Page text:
Some institutions have already begun to sequence both normal and tumour tissue of cancer patients. Credit: Saul Loeb/AFP/Getty

Many cancer patients in clinics across the United States might be getting inaccurate information from DNA analyses that are intended to match them with the most effective therapy.

The finding, published in Science Translational Medicine1 on 15 April, comes as companies are increasingly focused on churning out drugs that target specific cancer-causing mutations. Demand for tumour sequencing has soared as physicians try to find the treatment best suited to combat a patient’s particular set of tumour mutations.

But many clinics sequence only the tumour DNA and do not compare those sequences to DNA taken from a patient's normal tissue. Omitting that crucial control erodes precision in gauging which mutations are important for treating a particular cancer, says Victor Velculescu, a cancer biologist at Johns Hopkins University in Baltimore, Maryland, and lead author of the study.

It can also confound clinical-trial results when investigators try to match treatment response to genetic profiles.

“There is a rush to do this clinically and apply it to patient treatment without thinking about what the best control is,” says Velculescu. “You could use that information to place patients on inappropriate therapy.”

Velculescu says such considerations are particularly important as US lawmakers weigh up President Barack Obama's call for a US$215-million Precision Medicine Initiative that aims to enrol one million people in a study to combine genomic and health data.

 “The reality is you can’t have precision medicine without having precision genomics,” says Velculescu. “And you can't expect to put patients on the right therapy if you can’t correctly analyse the tumour. It’s just not going to work.”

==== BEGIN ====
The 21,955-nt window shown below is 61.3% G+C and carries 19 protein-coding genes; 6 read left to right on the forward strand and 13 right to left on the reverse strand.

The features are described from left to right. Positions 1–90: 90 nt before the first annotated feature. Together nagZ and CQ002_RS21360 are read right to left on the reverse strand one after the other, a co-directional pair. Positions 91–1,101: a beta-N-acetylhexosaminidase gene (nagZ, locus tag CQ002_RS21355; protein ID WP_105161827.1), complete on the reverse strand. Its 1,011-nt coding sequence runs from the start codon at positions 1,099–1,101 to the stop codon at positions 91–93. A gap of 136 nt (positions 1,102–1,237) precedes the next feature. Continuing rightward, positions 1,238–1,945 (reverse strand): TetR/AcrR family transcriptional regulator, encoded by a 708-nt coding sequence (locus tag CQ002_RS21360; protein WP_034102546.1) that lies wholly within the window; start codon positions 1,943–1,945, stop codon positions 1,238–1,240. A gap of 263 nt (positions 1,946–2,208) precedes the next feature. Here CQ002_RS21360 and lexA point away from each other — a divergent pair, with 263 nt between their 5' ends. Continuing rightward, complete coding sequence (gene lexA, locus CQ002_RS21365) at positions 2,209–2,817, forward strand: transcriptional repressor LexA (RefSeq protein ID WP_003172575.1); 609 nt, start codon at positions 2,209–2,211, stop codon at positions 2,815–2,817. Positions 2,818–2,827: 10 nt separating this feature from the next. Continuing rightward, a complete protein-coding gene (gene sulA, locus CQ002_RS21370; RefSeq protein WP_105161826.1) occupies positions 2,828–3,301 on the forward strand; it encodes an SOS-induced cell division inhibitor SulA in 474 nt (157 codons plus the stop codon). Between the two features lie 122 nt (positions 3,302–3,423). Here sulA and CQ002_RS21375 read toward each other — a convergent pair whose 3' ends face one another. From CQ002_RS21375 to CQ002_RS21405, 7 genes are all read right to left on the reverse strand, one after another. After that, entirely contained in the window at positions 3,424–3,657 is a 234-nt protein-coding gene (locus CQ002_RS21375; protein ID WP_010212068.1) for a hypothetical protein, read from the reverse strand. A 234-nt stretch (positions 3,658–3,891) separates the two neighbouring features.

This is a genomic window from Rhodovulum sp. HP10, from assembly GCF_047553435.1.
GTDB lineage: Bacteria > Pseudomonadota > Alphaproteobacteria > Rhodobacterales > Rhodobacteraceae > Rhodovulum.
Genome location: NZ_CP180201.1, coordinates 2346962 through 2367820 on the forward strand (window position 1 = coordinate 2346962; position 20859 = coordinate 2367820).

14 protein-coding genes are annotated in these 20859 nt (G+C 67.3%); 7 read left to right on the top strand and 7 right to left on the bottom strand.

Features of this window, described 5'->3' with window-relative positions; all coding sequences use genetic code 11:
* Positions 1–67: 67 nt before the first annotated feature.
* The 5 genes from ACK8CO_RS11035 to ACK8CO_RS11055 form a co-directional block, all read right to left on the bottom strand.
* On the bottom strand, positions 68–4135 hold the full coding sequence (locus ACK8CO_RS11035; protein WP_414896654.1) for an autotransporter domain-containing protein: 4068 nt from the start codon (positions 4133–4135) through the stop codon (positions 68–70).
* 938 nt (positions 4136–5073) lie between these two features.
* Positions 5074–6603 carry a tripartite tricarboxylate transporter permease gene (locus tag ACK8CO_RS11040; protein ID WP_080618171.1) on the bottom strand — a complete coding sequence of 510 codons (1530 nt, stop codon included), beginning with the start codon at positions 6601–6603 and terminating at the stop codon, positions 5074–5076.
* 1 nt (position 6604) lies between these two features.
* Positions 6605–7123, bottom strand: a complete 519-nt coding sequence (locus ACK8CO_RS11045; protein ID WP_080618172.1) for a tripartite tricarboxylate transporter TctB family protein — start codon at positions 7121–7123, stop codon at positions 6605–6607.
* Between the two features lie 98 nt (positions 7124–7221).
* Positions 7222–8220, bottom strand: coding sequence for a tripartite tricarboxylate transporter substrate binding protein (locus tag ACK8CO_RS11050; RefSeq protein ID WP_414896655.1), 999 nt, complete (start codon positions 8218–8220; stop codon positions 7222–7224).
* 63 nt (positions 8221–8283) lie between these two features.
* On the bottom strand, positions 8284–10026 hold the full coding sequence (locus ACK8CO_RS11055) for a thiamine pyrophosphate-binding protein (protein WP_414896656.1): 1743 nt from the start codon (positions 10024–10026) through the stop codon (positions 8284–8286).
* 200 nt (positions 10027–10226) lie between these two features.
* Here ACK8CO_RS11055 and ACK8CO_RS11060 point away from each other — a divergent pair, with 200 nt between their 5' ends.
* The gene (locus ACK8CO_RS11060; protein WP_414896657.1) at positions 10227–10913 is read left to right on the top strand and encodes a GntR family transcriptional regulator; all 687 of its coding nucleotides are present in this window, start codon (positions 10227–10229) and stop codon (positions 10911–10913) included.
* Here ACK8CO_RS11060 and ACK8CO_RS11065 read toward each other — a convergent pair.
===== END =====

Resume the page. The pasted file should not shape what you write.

Loss of control

Velculescu and his colleagues profiled tumour and normal DNA from 815 people with advanced cancers. The team tested two common methods of analysing tumour DNA: sequencing all protein-coding genes in a sample, or sequencing a smaller set of 111 genes believed to be associated with cancer.

Of the samples for which all protein-coding genes were sequenced, about two-thirds of the mutations found were false positives, meaning that they were also found in the normal cells and were thus unlikely to be useful therapeutic targets. The same phenomenon was found in about one-third of the mutations uncovered by targeting the set of 111 genes.

Some institutions have already begun to sequence both normal and tumour tissue of cancer patients. Michael Berger, a cancer researcher at Memorial Sloan Kettering Cancer Center in New York, says that a programme there has so far analysed DNA from the tumours and normal tissue of more than 4,000 patients, focusing on a set of 400 genes.

But Berger adds that the extra sequencing poses a significant burden: the procedure costs more money, and requires more patient education. Because mutations in normal tissue may also be found in reproductive cells, and thus can be passed on to children, patients need to consider the implications for family members and must sign a separate consent form.

It has been worth the added effort for the quality and richness of the data, says Berger. But he understands that other labs — particularly those that are new to cancer sequencing — may not be ready to embrace the added burden. “Sequencing unmatched tumours is better than not sequencing at all.”